(A) We trained decision tree, logistic regression, and random forest models to predict nonsusceptibility to nitrofurantoin (NIT), TMP-SMX, ciprofloxacin (CIP), and levofloxacin (LVX). We selected the logistic regression models for use on our test cohort, which consisted of patients presenting between 2014 and 2016. (B) We set a false negativity rate and identified the corresponding probability threshold for a given antibiotic. Isolates with the predicted probabilities of nonsusceptibility (NS) greater than this value were categorized as NS, whereas those with probabilities below this threshold were categorized as “susceptible” (S). This was repeated for all four antibiotics to yield a set of probability thresholds that could be used to bin predicted probabilities into phenotypes for each specimen. We then chose the antibiotic of the narrowest spectrum among those considered susceptible and calculated our two primary outcomes. This process was repeated for 1331 sets of thresholds. The optimal threshold set was selected to meet a prespecified target of minimizing inappropriate antibiotic therapy to the greatest extent possible while not exceeding a second-line antibiotic usage rate of 10%. (C) We evaluated our algorithm by retraining our chosen prediction models from part A on the entire training cohort and then performing prediction on the test cohort. Treatment decisions were made using the optimal threshold set from part B, and the resulting primary outcomes were compared to the performance of clinicians and a best-case guideline-based policy.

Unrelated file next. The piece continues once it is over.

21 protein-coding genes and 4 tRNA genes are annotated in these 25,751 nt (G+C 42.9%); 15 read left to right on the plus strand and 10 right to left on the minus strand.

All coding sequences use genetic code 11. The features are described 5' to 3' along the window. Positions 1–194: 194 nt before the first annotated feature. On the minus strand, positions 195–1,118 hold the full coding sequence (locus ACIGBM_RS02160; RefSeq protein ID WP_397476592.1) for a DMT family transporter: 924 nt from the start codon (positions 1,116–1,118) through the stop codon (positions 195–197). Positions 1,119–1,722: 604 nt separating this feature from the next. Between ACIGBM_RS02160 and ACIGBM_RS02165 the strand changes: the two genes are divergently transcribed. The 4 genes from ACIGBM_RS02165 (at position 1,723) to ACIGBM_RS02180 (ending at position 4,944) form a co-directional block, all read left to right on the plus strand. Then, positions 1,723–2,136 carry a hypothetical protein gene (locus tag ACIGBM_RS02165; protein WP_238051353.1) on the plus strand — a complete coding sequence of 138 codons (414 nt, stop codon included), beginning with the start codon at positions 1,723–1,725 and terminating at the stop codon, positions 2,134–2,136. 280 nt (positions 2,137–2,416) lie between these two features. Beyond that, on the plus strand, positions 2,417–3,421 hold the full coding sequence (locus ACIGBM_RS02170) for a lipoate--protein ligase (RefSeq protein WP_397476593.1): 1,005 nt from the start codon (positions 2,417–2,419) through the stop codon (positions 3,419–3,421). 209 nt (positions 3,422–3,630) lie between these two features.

Few patients with uncomplicated UTI have known risk factors for antibiotic resistance